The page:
Psoriasis - Treatment Overview
Creams and ointments may be used in
combination with sunlight or
ultraviolet light (phototherapy) for moderate
psoriasis that affects less than 20% of the skin
surface (about equal to having both arms completely covered).
phototherapy (brief exposures to ultraviolet light
such as ultraviolet B light, also known as UVB), follow your doctor's
instructions carefully to avoid serious skin damage.
- UVB light therapy often improves psoriasis.
UVB treatment is usually done 3 times a week. Treatment of psoriasis with UVB
and with medicines spread on the skin, such as tar or calcipotriene, is safe
Psoralen and UVA light therapy (PUVA) combines a medicine and ultraviolet A light
(UVA) for psoriasis treatment. First, you use a medicine, called a psoralen.
You may take it as a pill, spread it on your skin as a lotion, or use it as
bath salts. The medicine makes the skin more sensitive to UVA light. Then you
walk into a chamber where your skin is exposed to UVA light. PUVA treatment usually is done for weeks before the psoriasis symptoms go away.
Treatment with UVB appears to be safer than PUVA, but it is
Medicines taken by mouth (oral)
If you have
moderate to severe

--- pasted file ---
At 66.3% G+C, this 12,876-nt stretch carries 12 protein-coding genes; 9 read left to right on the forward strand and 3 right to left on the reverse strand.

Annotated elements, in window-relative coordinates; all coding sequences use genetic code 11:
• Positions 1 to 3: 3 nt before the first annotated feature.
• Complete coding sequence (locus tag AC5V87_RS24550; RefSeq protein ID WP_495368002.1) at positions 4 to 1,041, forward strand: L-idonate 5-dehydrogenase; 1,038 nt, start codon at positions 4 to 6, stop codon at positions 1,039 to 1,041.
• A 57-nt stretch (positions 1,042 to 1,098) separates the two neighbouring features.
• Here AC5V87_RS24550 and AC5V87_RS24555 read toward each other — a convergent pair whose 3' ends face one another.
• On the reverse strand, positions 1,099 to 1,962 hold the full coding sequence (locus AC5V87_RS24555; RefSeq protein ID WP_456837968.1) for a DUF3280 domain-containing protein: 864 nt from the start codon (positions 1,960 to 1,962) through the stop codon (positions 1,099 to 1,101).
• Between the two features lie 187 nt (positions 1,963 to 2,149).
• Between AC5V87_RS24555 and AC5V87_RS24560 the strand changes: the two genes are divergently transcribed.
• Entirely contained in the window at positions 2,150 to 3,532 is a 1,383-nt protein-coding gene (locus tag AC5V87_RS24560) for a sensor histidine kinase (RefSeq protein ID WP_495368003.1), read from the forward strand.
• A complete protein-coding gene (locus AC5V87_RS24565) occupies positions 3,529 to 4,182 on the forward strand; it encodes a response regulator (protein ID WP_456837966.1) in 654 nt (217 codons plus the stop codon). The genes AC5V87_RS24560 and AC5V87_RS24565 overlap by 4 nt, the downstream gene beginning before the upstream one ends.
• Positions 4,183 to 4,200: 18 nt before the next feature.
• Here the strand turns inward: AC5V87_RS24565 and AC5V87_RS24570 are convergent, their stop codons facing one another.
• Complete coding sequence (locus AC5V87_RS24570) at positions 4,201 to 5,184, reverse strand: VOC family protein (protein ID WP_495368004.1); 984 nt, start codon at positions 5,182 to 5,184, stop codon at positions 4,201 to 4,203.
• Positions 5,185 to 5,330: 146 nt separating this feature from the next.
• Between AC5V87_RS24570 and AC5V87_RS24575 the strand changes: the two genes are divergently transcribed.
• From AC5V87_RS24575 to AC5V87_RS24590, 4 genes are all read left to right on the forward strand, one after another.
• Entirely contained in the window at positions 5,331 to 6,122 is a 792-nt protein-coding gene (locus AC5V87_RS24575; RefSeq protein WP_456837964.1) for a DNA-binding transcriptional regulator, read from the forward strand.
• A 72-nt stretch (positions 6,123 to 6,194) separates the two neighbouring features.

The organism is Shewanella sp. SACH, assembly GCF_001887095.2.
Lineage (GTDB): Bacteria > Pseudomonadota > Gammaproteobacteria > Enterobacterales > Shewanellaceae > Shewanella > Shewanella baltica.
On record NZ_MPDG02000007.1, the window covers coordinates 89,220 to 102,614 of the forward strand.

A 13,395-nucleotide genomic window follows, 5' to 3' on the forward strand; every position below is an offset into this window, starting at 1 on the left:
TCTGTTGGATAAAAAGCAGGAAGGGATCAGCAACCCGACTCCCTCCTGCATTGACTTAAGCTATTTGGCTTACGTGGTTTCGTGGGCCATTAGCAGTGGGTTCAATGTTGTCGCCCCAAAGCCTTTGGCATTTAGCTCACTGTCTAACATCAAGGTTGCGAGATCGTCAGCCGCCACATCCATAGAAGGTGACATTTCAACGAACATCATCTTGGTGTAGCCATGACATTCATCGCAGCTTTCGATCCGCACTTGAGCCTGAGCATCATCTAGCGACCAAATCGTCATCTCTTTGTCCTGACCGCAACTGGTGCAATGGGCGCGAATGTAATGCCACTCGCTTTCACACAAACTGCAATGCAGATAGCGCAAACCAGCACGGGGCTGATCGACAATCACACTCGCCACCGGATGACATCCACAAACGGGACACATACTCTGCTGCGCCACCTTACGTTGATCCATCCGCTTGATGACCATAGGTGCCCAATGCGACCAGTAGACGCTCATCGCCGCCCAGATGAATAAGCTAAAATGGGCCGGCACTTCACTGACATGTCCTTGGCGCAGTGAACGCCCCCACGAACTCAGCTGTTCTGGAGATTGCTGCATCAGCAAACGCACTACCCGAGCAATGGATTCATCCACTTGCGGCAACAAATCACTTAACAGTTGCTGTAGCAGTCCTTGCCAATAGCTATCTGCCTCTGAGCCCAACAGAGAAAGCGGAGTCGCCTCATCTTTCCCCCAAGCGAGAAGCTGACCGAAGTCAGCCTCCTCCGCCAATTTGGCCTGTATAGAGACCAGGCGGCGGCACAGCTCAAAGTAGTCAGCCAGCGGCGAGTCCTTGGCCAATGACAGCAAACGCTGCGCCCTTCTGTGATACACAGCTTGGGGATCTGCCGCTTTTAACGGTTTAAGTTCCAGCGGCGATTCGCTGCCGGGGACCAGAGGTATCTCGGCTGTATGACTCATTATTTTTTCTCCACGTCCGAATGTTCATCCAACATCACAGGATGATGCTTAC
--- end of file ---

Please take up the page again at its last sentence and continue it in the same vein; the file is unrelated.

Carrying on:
psoriasis, your doctor may recommend a medicine you
take by mouth (oral medicine), such as
cyclosporine. Oral medicines also may be used if
topical medicines and phototherapy are not controlling your psoriasis well
- For many people, methotrexate works well to control psoriasis
that has not improved after other treatments. Methotrexate also is used to
psoriatic arthritis. Methotrexate cannot be used for
women who are pregnant or are planning to become pregnant within 3 months. Men
whose partners are planning to become pregnant should also avoid using
- Retinoids are medicines
related to vitamin A. Acitretin is the most common oral retinoid used to treat
psoriasis. Because retinoids do not weaken the
immune system, they are sometimes used for children
and for people who have psoriasis along with other conditions such as
HIV infection.6 Retinoids
cannot be used for women who are pregnant or who are planning to become
Cyclosporine may be used as a short-term treatment for
moderate to severe psoriasis. But this medicine weakens the immune system and
so is often rotated with other medicines to treat psoriasis.
These oral medicines are usually used along with
medicated products you spread on your skin (topical treatments). They also may
be used along with exposure to ultraviolet light.
for children is reserved for severe psoriasis, because the safety of these
medicines in children has not been well tested.
In rare cases, medicine may be injected into a
skin sore or patch (plaque).